Oscar’s uncle booted off land
Villagers revoke Theo Pistorius’ lease over prime hunting property, claiming he did not keep his promises to improve their poverty-stricken lives
A20-year lease agreement between businessman Theo Pistorius (pictured below) and a rural community in Limpopo has ended in a bitter row over missing money and allegations of exploitation. Pistorius, an uncle of the disgraced Paralympian Oscar, has been called the “Jan van Riebeeck” of Limpopo by the Mthimkhulu community, who say they officially booted him off their prime trophy-hunting land this month. Villagers want hunting banned there, as they say the rich profits it makes do not trickle down to them.
But Pistorius maintains that the termination of the 20-year game-hunting lease contract is invalid, and he will lodge an application in the North Gauteng High Court to contest it.
This is the very court where Pistorius and his wife, Amanda, supported Oscar during his murder trial last year for killing girlfriend Reeva Steenkamp on Valentine’s Day in 2013.
The 70-year-old Pretoria tycoon is one of four brothers who head the multimillion-rand Pistorius family empire, which has interests in mining, tourism and property development.
A deed search shows he is the director of hospitality ventures in Botswana and Mozambique, a local air-charter company and three South African big-game hunting companies. This includes the Mthimkhulu Game Reserve, where trophy-hunting excursions are hosted at a bush camp decorated with elephant skulls.
The contested 6 500 hectare area sprawls between the Letaba and Klein Letaba rivers and is home to the villages of Mbaula and Phalaubeni.
It is a veritable gold mine, with international tourists paying up to R600 000 to shoot an elephant.
This lucrative patch of lowveld land has sparked a feeding frenzy, with developers and hunters fighting for a share of the pie, while the villagers – the government-appointed custodians of the rich land – remain extremely poor.
This week, City Press met Letta Mabunda (51) under a tree outside his tiny house in Phalaubeni. Mabunda is a member of the local royal family and worked as a gatekeeper at Pistorius’ Mthimkhulu Game Reserve for nine years. He was earning R750 a month when he quit in April.
Mabunda carried his own drinking water 10km to a rondavel at the reserve’s gate, where he worked 12-day shifts.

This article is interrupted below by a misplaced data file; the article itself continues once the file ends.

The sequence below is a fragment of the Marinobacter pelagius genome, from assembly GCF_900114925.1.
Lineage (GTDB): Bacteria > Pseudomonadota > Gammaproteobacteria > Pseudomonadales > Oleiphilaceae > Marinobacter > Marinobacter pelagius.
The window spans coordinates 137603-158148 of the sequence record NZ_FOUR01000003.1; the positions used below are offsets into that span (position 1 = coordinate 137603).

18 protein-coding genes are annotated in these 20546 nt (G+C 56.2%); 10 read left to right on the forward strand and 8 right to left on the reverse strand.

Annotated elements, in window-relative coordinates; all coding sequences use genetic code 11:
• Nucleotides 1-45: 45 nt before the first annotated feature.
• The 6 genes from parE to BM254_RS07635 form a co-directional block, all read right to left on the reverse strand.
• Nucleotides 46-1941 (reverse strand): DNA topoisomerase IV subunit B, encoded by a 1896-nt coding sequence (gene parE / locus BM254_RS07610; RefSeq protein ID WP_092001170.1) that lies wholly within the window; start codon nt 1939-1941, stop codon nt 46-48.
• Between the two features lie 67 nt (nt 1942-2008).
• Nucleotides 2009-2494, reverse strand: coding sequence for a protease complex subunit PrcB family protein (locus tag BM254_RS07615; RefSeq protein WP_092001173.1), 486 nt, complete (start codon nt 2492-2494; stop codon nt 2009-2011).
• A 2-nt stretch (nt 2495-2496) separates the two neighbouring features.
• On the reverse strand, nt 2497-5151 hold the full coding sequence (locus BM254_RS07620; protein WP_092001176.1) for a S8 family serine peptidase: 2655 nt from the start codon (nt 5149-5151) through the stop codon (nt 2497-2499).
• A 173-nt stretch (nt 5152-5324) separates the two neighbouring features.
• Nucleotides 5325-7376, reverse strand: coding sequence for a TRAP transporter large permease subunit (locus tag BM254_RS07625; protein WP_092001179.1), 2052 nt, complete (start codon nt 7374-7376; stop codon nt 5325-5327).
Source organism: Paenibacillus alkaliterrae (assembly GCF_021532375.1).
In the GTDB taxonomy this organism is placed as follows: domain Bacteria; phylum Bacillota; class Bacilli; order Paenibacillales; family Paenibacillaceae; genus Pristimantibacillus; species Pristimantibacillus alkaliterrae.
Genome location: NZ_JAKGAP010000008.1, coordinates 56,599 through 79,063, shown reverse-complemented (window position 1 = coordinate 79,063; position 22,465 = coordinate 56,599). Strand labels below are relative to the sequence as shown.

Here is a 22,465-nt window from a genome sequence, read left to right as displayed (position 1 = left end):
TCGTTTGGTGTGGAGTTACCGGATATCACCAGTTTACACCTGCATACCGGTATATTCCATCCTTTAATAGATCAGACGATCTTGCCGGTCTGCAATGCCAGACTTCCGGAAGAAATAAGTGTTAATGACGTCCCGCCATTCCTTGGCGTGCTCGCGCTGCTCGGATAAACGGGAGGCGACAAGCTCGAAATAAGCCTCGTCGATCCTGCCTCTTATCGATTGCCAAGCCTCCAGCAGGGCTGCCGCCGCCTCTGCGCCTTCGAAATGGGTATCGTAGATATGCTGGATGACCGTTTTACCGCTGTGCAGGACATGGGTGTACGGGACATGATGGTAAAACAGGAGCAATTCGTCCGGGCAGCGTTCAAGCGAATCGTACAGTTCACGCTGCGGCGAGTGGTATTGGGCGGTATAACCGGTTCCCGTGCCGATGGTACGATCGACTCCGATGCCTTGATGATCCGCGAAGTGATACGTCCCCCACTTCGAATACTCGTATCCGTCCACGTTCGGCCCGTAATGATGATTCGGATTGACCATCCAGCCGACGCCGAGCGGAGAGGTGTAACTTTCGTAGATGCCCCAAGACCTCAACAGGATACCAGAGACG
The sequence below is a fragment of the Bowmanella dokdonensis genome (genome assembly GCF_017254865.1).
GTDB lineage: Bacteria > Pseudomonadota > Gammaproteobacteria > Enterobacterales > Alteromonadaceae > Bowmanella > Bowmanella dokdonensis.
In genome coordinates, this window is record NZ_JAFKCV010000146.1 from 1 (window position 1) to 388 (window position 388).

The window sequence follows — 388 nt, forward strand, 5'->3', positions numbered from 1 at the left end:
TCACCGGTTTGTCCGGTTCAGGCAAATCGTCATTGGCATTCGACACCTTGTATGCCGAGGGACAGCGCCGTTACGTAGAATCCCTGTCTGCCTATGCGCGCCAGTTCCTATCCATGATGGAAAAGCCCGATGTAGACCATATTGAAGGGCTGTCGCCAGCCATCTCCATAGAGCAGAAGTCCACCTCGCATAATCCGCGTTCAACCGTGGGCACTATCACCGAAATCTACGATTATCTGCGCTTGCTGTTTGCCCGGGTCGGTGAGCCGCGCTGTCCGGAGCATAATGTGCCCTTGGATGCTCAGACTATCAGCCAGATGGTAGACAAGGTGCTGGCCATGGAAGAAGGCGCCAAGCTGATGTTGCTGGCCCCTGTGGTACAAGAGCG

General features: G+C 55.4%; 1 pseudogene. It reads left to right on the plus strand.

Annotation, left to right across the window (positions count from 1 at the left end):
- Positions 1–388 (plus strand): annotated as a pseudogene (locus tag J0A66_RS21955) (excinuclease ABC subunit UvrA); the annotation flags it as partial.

“Pistorius, he gives me a pain in my heart,” said Mabunda as chickens foraged at his feet. “He promised us things. Development and training, to hire more people. Schools and bridges, water. But it didn’t happen.”
The contract, signed in 1995 between the community, represented by Chief Goliath Mabunda, and Pretoria businessman Gerhardus Bolt, states that the land will be used to “conduct hunting safaris, wildlife tours and ecotourism, to trade in game products and curios…” Soon after, Bolt was murdered and Pistorius took over the contract with Bolt’s son, Deon. As of this year, rental for the rich tract of land is a mere R11 600 a month.
The fight between Pistorius and the Mthimkhulu community came to a head in April when they refused his employees access to the reserve. Central to the spat is R4 million in hunting commissions owed to the community.
Lourens Jooste, who managed the Mthimkhulu Game Reserve for Pistorius, insists the R4 million – which constitutes the community’s share of the hunting spoils – was paid to the community’s lawyer. But they say they did not receive it. While the department of rural development and land affairs launched an investigation into the missing cash, Jooste tried to patch up relations with the community’s leaders, begging to be allowed back on the reserve.
City Press is in possession of a heated 30-minute telephoneconversation recording between Jooste and community leaders Conny Mbodi, John Manyanyi and Filemon Tsakata, which took place in April.
In the call, the community leaders accuse Pistorius of not keeping his promises of improving their lives. They insist that they warned Pistorius and he did not listen.
“What Pistorius is doing takes us back to the time of Jan van Riebeeck, when he came here and gave our forefathers a mirror, taking away our cattle.
“This reserve was supposed to bring jobs to our youth. They have nothing, many are alcoholics, while all of you are billionaires,” a leader says to Jooste during the call.
Jooste blames miscommunication, not Pistorius, for the problems and promises to make changes.
Pistorius also hired local community and businessdevelopment consultant Nicholas Malatji in January to look into the soured relationship.
This week, Malatji admitted to City Press that, apart from a R500 000 crèche, Pistorius had not put enough money back into the community.
“I had to establish the facts about why the relationship soured. I realised a lot of things were not done properly. Some of the money should have been channelled back to the community. I mean, these people are the poorest of the poor,” said Malatji.
The community has now given the Mthimkhulu contract to unEarth Letaba, an upliftment project that has rehired Mabunda and the other gatekeepers for R2 400 a month.
unEarth Letaba will ban hunting on the land and aims to develop ecotourism enterprises to create jobs.
PRIME SPOT The disputed land at the confluence of the Greater Letaba and Klein Letaba rivers, where the boundaries of the Kruger National Park, Letaba Game Reserve and Mthimkhulu Game Reserve meet
TRICKLE Tourists pay a fortune to hunt at a nearby game reserve, but the land's government-appointed custodians have remained poor